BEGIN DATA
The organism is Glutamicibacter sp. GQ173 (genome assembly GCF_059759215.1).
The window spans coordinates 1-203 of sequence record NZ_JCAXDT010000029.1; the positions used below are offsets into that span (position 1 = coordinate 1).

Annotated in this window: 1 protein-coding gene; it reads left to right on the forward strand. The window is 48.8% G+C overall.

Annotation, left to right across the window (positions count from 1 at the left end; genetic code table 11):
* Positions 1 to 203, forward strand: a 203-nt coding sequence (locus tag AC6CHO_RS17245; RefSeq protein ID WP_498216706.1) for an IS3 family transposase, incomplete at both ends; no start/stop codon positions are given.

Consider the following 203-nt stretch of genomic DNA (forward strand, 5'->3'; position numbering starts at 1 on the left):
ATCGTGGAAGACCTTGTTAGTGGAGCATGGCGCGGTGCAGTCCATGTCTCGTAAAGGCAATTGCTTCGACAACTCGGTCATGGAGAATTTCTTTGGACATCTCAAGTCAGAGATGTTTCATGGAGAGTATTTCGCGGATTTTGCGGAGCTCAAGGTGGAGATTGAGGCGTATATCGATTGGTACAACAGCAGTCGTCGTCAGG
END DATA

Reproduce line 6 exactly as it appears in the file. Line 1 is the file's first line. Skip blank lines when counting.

Consider the following 203-nt stretch of genomic DNA (forward strand, 5'->3'; position numbering starts at 1 on the left):